4 min read

What does the S in ESG mean?

By Lucy Palmer on 04/11/21 10:48

Topics: ESG

ESG or Environmental, Social and Governance is a theory that there is an ethical way to do business.

Simply put, the S represents the ‘social’ aspect of the organisation and applies to any societal, political or communal impact. However, unlike environmental or governance concerns, it is hard to pin down what it actually means.

One problem is that the ‘social’ aspect is not easily quantifiable. While environmental and governance are clearly defined, societal impact is anything that deals directly with people.

This includes a much larger range of concerns including social trends, labour and politics. Unlike emissions or compliance, they are hard to measure and not always covered by the law.

Every aspect of ESG is linked. The environmental and governance practices of an organisation will affect their social impact. For example, the climate crisis will have consequences for supply chains and communities. Still, the social aspect has its own importance.


Why is the ‘S’ in ESG important?

Although the S in ESG is complicated, it is absolutely essential to every ESG strategy. There is little point in having perfect environmental and governance policies if the company has a terrible relationship with their workforce and consumers.

Sometimes, this can involve taking socially responsible measures. For example, a company might engage in fundraising efforts for a charity that reflects their values. Here at Convene, we have sponsored Herne Hill Velodrome’s Track League for several years. This is a simple way to give back to the community and make sure every kid has access to a sport they enjoy.

The S in ESG is also important from an economic perspective. Shareholders and stakeholders alike are growing increasingly concerned with a company’s Corporate Social Responsibility. Sustainable investment is a way for investors to prioritise their own values. They also will not want to invest in companies that have not got a clear understanding of their consumers.

It is also important for organisations to pay attention to future trends. There may be demographic changes amongst their consumers that influence the market. Without the S in ESG, every marketing strategy would be exactly the same. This is evidently not an effective way to do business.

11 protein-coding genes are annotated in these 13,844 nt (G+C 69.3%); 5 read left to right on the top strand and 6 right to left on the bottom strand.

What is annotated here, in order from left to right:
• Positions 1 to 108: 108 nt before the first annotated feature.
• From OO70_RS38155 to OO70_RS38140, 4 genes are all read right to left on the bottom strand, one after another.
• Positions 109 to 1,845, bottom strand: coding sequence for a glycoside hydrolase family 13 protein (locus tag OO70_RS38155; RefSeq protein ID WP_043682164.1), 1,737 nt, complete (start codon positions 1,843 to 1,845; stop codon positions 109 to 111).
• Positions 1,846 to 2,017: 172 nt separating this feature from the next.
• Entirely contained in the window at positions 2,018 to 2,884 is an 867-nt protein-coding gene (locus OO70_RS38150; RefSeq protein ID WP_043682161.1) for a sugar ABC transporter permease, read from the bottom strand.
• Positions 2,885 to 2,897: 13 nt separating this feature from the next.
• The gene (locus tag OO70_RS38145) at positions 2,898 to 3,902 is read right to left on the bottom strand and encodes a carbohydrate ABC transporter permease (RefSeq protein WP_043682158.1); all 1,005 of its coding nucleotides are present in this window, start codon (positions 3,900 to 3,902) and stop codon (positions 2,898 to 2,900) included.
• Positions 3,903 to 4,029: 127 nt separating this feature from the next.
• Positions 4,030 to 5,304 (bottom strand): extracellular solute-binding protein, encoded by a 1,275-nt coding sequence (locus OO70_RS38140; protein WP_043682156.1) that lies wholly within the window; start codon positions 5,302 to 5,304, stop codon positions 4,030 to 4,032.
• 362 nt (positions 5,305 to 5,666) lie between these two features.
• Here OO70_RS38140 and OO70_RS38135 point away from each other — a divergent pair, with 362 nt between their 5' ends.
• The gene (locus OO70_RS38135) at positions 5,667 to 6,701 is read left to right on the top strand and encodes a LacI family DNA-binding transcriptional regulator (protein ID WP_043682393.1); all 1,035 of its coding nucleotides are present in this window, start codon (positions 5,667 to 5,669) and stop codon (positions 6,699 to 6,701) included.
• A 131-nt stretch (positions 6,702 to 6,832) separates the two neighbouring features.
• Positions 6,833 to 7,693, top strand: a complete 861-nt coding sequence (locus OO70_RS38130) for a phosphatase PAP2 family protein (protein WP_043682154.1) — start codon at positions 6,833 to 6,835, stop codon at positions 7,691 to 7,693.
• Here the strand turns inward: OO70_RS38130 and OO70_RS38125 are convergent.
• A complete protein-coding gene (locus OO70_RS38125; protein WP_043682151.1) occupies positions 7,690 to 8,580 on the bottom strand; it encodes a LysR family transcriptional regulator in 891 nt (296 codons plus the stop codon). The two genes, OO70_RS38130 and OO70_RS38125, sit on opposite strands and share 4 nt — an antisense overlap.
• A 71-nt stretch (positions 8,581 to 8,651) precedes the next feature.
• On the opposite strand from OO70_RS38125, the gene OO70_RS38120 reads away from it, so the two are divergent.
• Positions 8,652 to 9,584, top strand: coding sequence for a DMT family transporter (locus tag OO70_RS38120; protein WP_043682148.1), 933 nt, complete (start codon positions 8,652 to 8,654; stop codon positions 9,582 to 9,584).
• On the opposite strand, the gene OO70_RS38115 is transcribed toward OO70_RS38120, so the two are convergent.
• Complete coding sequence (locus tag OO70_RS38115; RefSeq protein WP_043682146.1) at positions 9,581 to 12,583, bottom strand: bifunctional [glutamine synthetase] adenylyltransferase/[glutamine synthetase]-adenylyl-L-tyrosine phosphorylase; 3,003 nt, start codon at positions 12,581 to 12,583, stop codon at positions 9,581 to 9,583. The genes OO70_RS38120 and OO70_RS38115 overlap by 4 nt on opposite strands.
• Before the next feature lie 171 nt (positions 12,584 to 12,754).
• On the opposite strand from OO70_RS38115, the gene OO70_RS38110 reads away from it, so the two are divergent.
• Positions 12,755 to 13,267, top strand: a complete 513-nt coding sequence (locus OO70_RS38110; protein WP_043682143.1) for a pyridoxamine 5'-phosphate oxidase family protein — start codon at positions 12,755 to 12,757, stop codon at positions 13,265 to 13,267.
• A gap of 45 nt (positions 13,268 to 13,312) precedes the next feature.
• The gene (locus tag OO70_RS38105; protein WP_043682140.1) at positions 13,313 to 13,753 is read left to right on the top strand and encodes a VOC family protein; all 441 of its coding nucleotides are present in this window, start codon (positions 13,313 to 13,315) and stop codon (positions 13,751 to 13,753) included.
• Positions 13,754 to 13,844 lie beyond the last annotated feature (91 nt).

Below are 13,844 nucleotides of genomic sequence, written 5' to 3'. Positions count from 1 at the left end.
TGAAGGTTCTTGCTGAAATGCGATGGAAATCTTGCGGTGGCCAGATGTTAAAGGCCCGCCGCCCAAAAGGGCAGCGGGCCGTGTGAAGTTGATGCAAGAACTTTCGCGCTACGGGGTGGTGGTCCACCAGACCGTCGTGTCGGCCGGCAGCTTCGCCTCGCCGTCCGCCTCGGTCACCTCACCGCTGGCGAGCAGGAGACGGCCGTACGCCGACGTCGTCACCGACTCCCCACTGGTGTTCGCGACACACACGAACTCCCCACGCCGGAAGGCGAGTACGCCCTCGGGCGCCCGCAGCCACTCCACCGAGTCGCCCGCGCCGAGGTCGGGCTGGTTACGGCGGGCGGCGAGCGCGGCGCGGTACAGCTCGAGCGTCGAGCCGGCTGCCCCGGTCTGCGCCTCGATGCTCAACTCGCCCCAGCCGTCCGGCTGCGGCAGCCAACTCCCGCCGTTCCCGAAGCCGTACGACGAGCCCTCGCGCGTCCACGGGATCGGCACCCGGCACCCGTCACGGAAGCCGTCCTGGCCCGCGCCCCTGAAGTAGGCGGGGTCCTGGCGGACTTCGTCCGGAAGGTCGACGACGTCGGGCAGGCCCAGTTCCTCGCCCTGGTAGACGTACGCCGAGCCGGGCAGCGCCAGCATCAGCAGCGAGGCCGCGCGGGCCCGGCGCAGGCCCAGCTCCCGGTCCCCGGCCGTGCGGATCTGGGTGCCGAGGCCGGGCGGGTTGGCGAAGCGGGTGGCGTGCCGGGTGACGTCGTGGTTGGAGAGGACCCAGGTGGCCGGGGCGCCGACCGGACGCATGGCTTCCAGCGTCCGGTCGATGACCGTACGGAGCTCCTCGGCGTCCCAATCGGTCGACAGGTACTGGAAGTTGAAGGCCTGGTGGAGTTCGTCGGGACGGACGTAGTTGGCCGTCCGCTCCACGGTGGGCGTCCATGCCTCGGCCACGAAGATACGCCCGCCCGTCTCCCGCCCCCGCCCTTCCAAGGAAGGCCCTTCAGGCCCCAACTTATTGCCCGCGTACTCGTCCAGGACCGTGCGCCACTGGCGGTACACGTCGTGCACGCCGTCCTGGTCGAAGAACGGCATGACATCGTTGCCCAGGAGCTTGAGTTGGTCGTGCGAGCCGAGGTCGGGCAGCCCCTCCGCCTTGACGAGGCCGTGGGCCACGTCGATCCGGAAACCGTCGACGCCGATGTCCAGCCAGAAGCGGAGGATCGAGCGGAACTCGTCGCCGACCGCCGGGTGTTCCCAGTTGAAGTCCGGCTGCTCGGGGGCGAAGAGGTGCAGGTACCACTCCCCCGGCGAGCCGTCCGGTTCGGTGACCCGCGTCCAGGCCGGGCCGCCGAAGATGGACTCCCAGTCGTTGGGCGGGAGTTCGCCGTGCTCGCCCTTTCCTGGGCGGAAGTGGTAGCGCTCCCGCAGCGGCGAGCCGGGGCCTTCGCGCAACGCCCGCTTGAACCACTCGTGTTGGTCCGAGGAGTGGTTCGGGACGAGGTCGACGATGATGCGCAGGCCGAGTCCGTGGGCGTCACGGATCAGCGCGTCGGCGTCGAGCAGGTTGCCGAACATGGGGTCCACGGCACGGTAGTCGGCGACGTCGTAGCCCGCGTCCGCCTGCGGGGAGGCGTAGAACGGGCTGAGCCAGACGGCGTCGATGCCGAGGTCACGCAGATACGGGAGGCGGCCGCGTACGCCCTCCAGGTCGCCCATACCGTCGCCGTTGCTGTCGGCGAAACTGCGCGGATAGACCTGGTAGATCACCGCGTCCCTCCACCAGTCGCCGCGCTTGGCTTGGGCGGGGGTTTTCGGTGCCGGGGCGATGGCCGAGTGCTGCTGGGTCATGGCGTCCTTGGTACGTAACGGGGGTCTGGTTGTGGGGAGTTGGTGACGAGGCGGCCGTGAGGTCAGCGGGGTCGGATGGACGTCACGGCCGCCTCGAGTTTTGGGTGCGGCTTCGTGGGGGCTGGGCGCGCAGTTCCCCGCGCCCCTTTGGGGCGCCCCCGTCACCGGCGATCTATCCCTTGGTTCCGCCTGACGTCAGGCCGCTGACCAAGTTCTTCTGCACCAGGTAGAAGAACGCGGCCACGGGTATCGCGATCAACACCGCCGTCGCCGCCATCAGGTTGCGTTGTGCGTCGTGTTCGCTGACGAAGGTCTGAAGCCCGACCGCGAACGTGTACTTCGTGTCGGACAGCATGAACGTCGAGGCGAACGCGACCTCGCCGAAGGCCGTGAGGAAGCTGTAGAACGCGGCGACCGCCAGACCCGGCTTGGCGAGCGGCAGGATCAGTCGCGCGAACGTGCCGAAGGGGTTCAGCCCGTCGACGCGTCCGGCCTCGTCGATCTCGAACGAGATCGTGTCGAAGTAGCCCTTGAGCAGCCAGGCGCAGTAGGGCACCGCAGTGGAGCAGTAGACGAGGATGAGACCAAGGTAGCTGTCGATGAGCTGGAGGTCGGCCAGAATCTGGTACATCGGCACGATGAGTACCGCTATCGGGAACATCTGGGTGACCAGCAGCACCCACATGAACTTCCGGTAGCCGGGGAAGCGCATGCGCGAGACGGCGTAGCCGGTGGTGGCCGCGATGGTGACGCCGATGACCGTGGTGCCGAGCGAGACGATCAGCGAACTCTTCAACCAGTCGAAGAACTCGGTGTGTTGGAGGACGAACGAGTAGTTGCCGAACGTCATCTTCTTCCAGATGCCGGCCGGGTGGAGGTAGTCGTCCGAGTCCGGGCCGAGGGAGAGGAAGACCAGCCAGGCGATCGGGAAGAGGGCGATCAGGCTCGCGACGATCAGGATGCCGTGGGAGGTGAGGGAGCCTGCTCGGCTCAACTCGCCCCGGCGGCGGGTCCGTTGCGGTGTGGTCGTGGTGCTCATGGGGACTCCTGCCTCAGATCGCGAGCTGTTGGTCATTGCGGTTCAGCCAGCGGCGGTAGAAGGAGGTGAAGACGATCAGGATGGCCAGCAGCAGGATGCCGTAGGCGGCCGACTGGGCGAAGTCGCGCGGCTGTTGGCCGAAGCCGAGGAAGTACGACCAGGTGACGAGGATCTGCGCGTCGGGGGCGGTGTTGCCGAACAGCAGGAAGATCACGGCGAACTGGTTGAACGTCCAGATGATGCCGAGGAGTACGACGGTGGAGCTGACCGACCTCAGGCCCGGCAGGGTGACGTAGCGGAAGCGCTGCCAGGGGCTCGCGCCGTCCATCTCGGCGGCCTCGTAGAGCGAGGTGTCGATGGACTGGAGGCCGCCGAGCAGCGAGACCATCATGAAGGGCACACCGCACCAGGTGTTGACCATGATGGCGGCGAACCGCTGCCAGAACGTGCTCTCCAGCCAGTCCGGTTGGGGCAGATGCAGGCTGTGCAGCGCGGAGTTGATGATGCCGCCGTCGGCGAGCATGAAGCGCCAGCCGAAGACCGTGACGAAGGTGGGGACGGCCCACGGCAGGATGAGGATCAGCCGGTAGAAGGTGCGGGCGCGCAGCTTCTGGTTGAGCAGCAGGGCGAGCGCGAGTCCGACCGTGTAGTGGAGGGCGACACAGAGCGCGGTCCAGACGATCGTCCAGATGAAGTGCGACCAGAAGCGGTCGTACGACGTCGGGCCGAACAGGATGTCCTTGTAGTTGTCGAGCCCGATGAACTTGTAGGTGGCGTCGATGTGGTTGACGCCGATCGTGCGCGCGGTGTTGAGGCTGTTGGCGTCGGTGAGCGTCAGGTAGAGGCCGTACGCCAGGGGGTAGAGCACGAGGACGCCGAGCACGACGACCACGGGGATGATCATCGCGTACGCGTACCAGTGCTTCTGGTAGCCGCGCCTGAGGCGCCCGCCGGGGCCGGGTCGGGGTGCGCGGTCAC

How Should Companies Address the ‘S’ in ESG?

A crucial aspect of social ESG is diversity and inclusion. There are many reasons why diversity and inclusion is so important which include bringing new skills, perspectives and experience into the company. At a base level, it is a key reflection of a company’s commitment to social change.

Having an inclusive workplace isn’t just about ticking off a list of criteria, it’s about creating a work environment where your staff can flourish. In this way, the best talents will rise to the top. Paying attention to social concerns can support your team and as a result your organisation.

Socially responsible business can improve your relationship with your staff for other reasons. It can help avoid labour strikes and consumer protests. These can directly impact profitability as they impact the reputation of the company.

Social media has accelerated this transparent relationship between organisations and their shareholders. Movements such as #MeToo and Black Lives Matter have meant consumers and investors are reevaluating who they give money to.

It is also important for companies to pay attention to geopolitical concerns. Boycotts can impact performance and disruption to supply chains may complicate distribution. In this case, the S in ESG is an essential part of risk management.

During the Covid-19 Pandemic, we have seen a new side of social responsibility. Companies that have made an active effort to minimise the exposure of their workforce have seen benefits. By valuing their staff, they have created a more positive company culture.

Some companies have introduced virtual meetings to reduce exposure and safeguard their team. However, this is not only a great practice for the pandemic. There are many advantages of virtual meetings that can improve your relationship with the S in ESG, even after the pandemic.


How Can a Board Portal Support Your Social Responsibility?

A Board portal like Convene is designed to improve your organisational practices. With enhanced communication, you can save time on useless tasks and focus on the important things. The all-in-one solution will improve your relationship with your team by showing you value their contribution.

From planning the agenda to establishing an audit trail, our comprehensive software is there for every step of the journey. When communication can flow seamlessly, different people can come together and speak with one voice.

Read our customer success stories or book a free trial today.

Lucy Palmer

Written by Lucy Palmer

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